Student wellbeing and learning are linked in important ways. Research shows that student wellbeing is enhanced when students are holistically supported and when they feel that they are learning successfully. Inclusion is also an important component to wellbeing, and authentic connection to the intellectual community in the classroom is just as important to student wellbeing as those in social and residential settings. As instructors, we are well placed to lower the levels of distress by listening to student needs, making space for reflection, and helping them understand wellbeing in a way that does not diminish integrity or standards of accountability. 

3 tips to support student wellbeing:

Acknowledge the importance of balancing academic and nonacademic demands

  • Engage in conversation not directly related to the course 
  • Remind students that their grades do not determine their worth 
  • Ensure that the workload is reasonable 
  • Clearly communicate grading and assessment policies 
  • Do not require proof from students experiencing a crisis 
  • Incorporate reasonable flexibility into the grading and deadline system
  • Talk about work-life balance with students

Create a safe classroom environment

  • Solicit and incorporate student feedback (especially as it relates to the end of this semester)
  • Take breaks during challenging discussions   
  • Respect student autonomy and provide avenues for student choice
  • Acknowledge that the university can be intimidating and overwhelming
  • Establish a relationship based on trust and shared expectations
  • Explicitly thank students for bold but wrong intellectual efforts; if you slip up early in the semester, highlight it as an example of how to recognize and correct incorrect claims
  • Ensure that discussions allow space for different perspectives and opinions 
  • Use inclusive language 
  • Address safety and support early on in the term 
  • Assess student participation in multiple ways

Openly discuss wellbeing related topics

  • Remind students about campus resources and where to find them
  • Ask students how they are doing 
  • Discuss your own wellbeing practices
  • Check in with students who appear to be struggling
  • Address campus issues that affect multiple students 
  • Share general information about mental health and wellbeing with students 

Simply sharing and opening safe space in the classroom is an important step toward encouraging student wellbeing. In Teaching Community: A Pedagogy of Hope, bell hooks writes, “when teachers teach with love, combining care, commitment, knowledge, responsibility, respect, and trust, we are often able to enter the classroom and go straight to the heart of the matter, which is knowing what to do on any given day to create the best climate for learning.” Embracing an attitude of openness, hooks insists on community building as a means of supporting student success. Building a healthy campus is an ongoing project, but we can implement small, intentional changes to support students and walk with them through this difficult time. 

Key Takeaway for Fall 2020

Ask students how they are and what could help, listen to their responses, and work with them to address these needs.

Suggested Reading: 

5 minute Wellbeing Activities, Simon Fraser University
Being Sweet: Caring for the Brains in Our Bodies, Bayan Learning Community Southwestern College
“Creating New Connections and Conversations in the Classroom,” Inside Higher Education
Take a Break, A Guide to Creating A Restorative Routine, McDonald Center for Student Wellbeing
Teaching and Wellbeing, University of British Columbia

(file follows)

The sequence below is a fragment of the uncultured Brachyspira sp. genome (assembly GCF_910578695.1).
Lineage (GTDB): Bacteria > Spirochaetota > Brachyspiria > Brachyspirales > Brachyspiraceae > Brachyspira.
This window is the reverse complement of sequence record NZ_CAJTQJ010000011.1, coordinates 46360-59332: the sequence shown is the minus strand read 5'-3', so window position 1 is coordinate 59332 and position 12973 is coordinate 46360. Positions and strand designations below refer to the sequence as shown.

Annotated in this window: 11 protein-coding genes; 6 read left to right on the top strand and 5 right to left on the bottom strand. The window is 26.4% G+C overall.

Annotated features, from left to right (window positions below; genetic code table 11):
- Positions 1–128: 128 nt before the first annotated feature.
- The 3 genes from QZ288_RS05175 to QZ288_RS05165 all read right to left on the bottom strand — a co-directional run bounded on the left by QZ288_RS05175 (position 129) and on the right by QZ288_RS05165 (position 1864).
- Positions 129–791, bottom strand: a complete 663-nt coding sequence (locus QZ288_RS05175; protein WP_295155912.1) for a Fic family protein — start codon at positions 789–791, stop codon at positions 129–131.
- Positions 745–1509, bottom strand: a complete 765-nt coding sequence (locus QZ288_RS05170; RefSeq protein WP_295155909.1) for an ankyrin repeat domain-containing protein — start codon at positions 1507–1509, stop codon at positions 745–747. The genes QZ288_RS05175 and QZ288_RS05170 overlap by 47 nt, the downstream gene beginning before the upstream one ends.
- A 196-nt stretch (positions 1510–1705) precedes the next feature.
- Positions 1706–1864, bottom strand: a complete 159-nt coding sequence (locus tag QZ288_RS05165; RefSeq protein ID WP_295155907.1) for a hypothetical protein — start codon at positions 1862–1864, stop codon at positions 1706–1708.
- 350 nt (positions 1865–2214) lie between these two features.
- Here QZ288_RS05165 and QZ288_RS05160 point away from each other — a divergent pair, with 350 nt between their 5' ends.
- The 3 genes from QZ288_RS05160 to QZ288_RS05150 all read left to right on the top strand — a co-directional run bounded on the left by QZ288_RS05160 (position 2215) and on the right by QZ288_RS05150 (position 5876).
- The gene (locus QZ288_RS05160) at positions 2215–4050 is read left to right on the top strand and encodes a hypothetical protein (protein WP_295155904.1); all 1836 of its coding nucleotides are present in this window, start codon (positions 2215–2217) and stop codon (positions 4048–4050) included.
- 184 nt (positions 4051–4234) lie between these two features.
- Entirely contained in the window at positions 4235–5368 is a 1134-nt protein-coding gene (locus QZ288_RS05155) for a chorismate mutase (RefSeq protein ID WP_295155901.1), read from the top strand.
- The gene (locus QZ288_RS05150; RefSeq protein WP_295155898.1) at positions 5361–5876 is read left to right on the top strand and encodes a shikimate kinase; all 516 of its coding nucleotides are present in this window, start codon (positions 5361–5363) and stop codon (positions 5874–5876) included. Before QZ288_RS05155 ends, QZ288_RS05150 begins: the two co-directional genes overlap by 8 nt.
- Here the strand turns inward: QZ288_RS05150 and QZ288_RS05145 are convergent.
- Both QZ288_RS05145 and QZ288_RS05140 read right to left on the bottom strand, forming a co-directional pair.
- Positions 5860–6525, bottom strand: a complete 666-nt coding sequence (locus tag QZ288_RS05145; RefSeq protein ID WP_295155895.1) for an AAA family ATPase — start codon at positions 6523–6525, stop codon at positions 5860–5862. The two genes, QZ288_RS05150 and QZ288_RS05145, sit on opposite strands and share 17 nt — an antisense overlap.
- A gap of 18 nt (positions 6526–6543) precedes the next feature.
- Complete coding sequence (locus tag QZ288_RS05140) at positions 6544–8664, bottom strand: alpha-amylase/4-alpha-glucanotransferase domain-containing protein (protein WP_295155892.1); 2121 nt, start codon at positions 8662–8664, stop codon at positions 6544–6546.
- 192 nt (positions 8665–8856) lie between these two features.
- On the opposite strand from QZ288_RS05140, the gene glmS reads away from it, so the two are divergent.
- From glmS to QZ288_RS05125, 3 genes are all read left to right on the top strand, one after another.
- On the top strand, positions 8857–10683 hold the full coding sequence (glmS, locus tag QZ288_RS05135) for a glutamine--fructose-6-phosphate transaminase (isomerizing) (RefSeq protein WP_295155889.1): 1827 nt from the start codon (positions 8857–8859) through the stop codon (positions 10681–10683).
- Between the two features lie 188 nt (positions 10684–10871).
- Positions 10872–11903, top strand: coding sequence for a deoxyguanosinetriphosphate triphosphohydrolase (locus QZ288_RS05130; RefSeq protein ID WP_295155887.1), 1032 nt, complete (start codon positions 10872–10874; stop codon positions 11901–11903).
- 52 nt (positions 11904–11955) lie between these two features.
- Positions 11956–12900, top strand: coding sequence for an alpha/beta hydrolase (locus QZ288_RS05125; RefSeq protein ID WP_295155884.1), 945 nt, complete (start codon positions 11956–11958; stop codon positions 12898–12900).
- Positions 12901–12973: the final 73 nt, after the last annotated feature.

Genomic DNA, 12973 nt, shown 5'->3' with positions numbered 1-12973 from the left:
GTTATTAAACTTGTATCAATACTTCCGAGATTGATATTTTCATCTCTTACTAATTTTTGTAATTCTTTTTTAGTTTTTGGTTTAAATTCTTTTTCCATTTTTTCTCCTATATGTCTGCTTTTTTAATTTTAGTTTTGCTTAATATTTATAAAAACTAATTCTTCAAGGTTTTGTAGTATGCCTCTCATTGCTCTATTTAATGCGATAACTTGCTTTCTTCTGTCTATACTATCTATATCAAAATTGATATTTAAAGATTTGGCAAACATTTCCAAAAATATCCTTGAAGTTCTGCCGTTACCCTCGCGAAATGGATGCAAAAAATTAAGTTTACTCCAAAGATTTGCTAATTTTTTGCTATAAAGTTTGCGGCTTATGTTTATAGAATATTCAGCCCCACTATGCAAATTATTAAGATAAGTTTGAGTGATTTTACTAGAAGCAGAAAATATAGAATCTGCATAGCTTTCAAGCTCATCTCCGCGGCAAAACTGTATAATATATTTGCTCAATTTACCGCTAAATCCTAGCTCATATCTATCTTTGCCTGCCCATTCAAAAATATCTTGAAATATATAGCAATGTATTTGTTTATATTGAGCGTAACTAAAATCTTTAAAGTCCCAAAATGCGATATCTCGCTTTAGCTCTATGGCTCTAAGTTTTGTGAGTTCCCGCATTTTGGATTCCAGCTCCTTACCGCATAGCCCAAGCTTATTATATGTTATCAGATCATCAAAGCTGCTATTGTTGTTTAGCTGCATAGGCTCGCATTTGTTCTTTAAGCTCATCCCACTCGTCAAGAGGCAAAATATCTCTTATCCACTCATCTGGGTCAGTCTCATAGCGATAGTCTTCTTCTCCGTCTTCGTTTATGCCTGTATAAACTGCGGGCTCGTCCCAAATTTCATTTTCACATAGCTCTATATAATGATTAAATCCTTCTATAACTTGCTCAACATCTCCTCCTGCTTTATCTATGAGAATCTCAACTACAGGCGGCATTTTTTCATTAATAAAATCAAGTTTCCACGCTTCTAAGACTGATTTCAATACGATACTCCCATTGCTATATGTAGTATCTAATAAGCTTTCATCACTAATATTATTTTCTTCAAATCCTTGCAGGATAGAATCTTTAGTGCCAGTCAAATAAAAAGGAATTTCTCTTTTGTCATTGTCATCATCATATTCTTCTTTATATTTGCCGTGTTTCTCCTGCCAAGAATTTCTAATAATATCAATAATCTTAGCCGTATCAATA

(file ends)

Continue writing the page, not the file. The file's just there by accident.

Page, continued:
Wellness in the Virtual Classroom Toolkit, Stanislaus State
“What to Say After a Student Dies,” The Chronicle of Higher Education

We’re only two weeks away from the United States presidential election, an event that 68% of US adults report as “a significant source of stress in their life.” Some groups feel these effects more strongly than others. For instance, “The proportion of Black adults reporting the election as a source of stress jumped from 46% in 2016 to 71% this year.” We can safely assume that the election is also a significant source of stress for our students, particularly for those who belong to marginalized groups. 

For those of us who wish to broach the subject of the presidential election in our classes, these numbers can be daunting. How can we discuss the election in a productive and equitable way? How can we facilitate conversations that will help students learn without exacerbating election stress for more vulnerable individuals and groups? These are complex questions with complex answers. But what follows are a few quick tips to help you navigate the difficult election conversations you may wish to have in the next two weeks.

It’s important to begin by clarifying the objectives for the discussion and making sure that those objectives are in line with your overall course goals. How do the election or the issues raised by it relate to the disciplinary concerns of your course? What is it that you want students to get out of the conversation? How can you facilitate the discussion in such a way that those goals are met? Don’t forget to communicate these objectives to students as you begin the discussion.

As you consider the content of the lesson plan, make sure that the topic of discussion doesn’t inadvertently marginalize or traumatize certain students or groups. Remember that even a seemingly “neutral” viewpoint can be ethically questionable if it allows for racism, xenophobia, sexism, or other expressions of harm toward marginalized groups. 

Additionally, it’s essential to establish ground rules for discussion with students before you get started. You can begin by acknowledging the difficulty of the conversation you’re about to have and enlisting students to help you make it as productive as possible. If possible, ask students for their input in creating the rules of engagement. Remind students that their arguments should be based in evidence; they should disagree with one another respectfully, refraining from ad hominem attacks; and that they should avoid invalidating the feelings or experiences of others.